Many metalcasters are still using the rule of thumb that cost-per-pound is a reliable measure for estimating and costing. According to this model, if a casting weighs X pounds and is known to cost Y dollars to produce, then the cost per pound equals Y/X. For a casting that weighs 5 lbs. and costs $15 to produce, the cost per pound would be $3.
The fallacy of this method of costing and estimating is that it assumes that "a casting is a casting is a casting." Unless a metalcasting facility is producing only one type of casting, the cost per pound model is flawed. The approach neglects the specific routing, sibling parts, assemblies, materials and everything else that goes into making a casting.
Developing any estimating or costing model requires data that is both valid and reliable. Validity refers to the numbers/data being "correct," and reliability implies that the measurement used at arriving at the numbers/data can be consistently repeated over and over again. According to these definitions, a cost per unit of measure of weight is neither reliable nor valid.
Another common metric that is often used in the metalcasting industry is man hours per unit of measure, or MHPum, where the unit of measure would be the weight of castings produced. However, any generic metric used within an estimating or costing model can result in deficiencies, as its reliability will be questionable.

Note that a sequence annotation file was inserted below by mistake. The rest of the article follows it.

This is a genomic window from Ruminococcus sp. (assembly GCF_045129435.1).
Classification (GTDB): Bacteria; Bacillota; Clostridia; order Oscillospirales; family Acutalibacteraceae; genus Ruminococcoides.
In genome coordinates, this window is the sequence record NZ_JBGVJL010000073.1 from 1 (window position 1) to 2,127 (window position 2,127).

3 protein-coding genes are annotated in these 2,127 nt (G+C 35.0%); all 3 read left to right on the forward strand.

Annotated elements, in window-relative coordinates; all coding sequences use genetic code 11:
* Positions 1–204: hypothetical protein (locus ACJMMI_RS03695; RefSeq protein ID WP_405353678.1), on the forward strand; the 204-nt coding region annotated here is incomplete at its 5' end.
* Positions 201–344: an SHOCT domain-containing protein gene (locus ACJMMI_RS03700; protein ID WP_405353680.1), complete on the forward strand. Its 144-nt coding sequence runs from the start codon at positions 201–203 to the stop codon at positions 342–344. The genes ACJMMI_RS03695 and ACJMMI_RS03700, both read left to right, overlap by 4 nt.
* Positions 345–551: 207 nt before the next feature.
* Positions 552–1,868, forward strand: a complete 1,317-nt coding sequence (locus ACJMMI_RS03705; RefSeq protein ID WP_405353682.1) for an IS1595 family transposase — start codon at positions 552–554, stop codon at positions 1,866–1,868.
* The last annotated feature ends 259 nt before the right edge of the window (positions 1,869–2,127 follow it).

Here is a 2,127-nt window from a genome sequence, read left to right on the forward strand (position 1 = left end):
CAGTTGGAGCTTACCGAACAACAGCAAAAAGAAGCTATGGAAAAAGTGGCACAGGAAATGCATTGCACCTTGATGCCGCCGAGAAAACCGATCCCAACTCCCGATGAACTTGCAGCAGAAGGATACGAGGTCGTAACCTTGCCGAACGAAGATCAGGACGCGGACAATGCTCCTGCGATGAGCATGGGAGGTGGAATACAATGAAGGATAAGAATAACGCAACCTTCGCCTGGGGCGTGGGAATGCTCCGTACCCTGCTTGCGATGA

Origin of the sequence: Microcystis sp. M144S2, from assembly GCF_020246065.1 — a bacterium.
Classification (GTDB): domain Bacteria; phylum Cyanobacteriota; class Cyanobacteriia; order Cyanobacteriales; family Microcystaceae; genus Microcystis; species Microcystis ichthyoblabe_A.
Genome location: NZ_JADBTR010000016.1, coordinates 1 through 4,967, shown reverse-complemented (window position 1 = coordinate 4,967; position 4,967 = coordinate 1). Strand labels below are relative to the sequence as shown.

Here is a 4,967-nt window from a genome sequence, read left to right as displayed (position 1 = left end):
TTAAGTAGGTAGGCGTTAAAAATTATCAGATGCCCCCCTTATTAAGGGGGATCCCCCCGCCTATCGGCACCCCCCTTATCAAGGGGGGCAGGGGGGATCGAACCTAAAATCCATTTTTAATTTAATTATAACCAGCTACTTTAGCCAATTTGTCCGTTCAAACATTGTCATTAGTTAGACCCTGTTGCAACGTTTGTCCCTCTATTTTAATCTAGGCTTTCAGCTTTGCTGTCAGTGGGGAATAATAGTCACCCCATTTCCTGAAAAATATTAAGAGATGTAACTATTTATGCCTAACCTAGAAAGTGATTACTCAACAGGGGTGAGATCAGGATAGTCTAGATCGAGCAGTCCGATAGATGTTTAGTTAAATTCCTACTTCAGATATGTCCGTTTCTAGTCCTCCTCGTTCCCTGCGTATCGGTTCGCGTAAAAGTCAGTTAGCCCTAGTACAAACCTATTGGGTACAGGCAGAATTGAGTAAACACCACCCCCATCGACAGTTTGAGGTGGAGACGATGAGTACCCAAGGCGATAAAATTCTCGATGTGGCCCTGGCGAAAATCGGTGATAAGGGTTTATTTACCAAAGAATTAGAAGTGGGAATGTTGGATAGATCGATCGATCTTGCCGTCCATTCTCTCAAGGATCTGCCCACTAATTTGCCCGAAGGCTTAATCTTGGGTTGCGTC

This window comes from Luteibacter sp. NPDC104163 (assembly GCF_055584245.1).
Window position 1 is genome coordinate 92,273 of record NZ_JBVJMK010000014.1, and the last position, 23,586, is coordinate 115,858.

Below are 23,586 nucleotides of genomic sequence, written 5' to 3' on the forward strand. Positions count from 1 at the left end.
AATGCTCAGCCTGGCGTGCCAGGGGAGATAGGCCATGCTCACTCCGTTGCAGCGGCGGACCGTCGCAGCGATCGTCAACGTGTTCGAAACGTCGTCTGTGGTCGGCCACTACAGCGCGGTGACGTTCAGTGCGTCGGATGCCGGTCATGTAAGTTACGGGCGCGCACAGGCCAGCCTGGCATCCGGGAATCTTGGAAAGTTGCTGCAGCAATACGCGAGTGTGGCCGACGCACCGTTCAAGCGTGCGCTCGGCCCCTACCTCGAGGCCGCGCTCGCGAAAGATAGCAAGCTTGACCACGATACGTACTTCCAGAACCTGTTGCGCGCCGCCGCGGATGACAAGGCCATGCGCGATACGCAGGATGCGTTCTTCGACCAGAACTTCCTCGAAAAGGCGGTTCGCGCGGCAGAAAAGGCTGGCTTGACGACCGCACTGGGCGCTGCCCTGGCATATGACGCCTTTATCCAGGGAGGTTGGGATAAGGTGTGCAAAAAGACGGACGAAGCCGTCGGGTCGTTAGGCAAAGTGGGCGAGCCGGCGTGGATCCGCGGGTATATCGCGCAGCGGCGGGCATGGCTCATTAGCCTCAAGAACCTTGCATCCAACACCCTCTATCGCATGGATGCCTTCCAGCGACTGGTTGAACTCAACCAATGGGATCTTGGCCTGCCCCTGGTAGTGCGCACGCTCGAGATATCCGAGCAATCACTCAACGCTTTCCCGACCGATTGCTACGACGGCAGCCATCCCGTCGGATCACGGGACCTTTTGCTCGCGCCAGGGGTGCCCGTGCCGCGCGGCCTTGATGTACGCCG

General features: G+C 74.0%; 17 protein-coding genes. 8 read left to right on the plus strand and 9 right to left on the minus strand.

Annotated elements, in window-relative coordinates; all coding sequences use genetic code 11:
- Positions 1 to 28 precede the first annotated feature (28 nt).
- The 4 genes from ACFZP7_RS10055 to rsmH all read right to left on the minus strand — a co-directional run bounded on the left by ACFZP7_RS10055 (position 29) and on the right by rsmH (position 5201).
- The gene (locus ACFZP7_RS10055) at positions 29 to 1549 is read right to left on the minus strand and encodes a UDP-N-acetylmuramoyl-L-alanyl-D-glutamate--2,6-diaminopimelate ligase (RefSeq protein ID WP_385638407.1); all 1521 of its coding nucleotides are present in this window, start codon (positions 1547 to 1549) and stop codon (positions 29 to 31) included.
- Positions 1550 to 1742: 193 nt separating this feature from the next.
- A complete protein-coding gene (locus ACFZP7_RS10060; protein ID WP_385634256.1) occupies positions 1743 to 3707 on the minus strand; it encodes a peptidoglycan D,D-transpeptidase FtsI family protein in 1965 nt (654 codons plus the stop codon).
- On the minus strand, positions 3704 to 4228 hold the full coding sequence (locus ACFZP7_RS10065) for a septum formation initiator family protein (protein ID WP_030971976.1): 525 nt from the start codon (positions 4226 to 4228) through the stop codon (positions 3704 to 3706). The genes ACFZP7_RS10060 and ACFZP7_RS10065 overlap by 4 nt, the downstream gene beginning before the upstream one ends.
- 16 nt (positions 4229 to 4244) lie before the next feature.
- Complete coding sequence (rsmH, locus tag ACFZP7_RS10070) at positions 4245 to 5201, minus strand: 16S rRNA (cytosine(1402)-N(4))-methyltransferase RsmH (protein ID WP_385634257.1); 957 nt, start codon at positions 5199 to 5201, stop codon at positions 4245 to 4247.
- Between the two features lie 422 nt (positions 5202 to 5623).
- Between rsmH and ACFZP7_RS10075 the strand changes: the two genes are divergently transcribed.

For more Information
"A Fresh Approach to Foundry Costing," T. Law and S. Adlington, 2006 AFS Transactions.
Defining the Processes
Costing is an action performed to calculate costs after a process has taken place (in hindsight), and estimating is an action performed to approximate costs before a process takes place. It is important to understand that both the action of costing and estimating use the same fundamental methods to attain their goals and should be almost identical if comparison is to be useful. Some would say that the point of costing is to validate the estimate model.
So, given that costing and estimating use similar models to attain a final result and that both should use the same components in their calculation, what is the difference? The difference is that costing data is based upon actual recorded data (after the event) and estimates are based upon what essentially is a best guess. Some would argue that knowledge of similar jobs and a use of industry standard cost knowledge equates to more than a best guess, but you are still trying to predict costs for processes and events that have not yet occurred.
Characteristics of a Great Model
The old computer adage "garbage in-garbage out" applies well when developing an estimating and costing model. No matter how good the calculations and parameters are within the models, if you start with incorrect data. you are going to get incorrect costs out of the models. The best costing and estimating model in the world is only as valid and reliable as the data that goes into it.
Therefore, the hallmark of any costing and estimating model must be the data that drives it. It is difficult, labor intensive and time consuming to gather the data for an estimating and costing model, but the future of your facility and hence your paycheck depends upon it. This is where you have to pull out your metatarsals don your hardhat and go and get dirty within the bowels of the metalcasting facility. You must determine the inputs to your models and verify the numbers. If you have specified that a certain operation takes one actual clock hour and two man hours, you must verify that only two employees are working at the operation and it can be completed in one hour.
A great costing/estimating model:
Is Valid and Reliable. The more you make generalizations or arrive at averages, the further away from the absolute truth you are going to be.